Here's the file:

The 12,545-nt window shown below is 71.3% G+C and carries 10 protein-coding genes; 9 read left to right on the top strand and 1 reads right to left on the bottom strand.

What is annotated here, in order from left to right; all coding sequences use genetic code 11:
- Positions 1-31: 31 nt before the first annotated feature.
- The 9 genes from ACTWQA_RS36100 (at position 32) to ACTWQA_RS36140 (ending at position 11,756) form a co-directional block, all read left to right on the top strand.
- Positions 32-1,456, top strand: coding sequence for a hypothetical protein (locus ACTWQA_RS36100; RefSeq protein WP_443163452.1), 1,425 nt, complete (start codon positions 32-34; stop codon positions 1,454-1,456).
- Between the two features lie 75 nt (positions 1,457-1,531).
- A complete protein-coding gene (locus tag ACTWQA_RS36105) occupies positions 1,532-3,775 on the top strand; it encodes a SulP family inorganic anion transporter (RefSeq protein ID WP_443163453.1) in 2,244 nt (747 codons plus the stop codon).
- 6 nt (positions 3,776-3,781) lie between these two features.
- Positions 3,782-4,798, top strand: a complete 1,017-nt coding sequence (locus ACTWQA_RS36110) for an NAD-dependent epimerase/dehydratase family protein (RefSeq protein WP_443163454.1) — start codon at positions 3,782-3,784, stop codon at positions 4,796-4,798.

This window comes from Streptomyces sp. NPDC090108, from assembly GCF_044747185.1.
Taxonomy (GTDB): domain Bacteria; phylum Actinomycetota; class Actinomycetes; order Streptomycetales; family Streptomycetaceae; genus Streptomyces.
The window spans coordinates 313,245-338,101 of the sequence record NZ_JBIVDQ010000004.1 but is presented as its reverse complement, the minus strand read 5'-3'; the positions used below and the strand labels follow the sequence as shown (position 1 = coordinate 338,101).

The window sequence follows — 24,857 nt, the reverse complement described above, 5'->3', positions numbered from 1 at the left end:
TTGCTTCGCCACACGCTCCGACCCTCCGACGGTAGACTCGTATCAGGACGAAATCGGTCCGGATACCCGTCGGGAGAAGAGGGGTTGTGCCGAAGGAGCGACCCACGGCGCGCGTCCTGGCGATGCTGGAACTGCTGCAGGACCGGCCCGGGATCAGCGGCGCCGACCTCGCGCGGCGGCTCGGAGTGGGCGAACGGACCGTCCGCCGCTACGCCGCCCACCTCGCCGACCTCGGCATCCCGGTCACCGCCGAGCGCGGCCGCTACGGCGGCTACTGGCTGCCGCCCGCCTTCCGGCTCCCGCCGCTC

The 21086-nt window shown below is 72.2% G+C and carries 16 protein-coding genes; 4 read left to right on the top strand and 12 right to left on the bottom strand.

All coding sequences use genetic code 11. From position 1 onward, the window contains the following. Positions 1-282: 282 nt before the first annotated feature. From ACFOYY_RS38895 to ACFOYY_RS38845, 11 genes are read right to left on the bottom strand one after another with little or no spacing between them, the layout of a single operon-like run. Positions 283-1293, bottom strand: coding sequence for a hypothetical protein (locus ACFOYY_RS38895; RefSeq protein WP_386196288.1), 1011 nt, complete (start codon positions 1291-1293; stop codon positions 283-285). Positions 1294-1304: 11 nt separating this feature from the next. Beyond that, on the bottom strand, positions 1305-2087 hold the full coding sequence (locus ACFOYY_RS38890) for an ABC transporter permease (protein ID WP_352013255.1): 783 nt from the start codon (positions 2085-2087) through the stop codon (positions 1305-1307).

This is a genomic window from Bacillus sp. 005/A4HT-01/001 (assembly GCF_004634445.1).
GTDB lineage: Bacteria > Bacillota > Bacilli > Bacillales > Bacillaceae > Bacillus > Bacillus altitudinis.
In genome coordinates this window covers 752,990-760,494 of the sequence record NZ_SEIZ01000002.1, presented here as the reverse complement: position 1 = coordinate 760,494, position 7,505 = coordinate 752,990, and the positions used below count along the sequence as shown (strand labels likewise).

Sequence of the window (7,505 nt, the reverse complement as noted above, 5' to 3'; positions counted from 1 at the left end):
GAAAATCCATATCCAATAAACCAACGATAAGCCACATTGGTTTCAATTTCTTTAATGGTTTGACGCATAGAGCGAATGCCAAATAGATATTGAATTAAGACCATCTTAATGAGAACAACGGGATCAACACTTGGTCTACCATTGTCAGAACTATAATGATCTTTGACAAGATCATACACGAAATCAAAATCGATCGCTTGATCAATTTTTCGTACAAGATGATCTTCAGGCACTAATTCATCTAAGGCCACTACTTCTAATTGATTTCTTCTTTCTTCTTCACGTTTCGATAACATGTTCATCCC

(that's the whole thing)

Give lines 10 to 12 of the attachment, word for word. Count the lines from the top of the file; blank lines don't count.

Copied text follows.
This window comes from Streptomyces sp. NPDC090108, from assembly GCF_044747185.1.
Taxonomy (GTDB): domain Bacteria; phylum Actinomycetota; class Actinomycetes; order Streptomycetales; family Streptomycetaceae; genus Streptomyces.
The window spans coordinates 313,245-338,101 of the sequence record NZ_JBIVDQ010000004.1 but is presented as its reverse complement, the minus strand read 5'-3'; the positions used below and the strand labels follow the sequence as shown (position 1 = coordinate 338,101).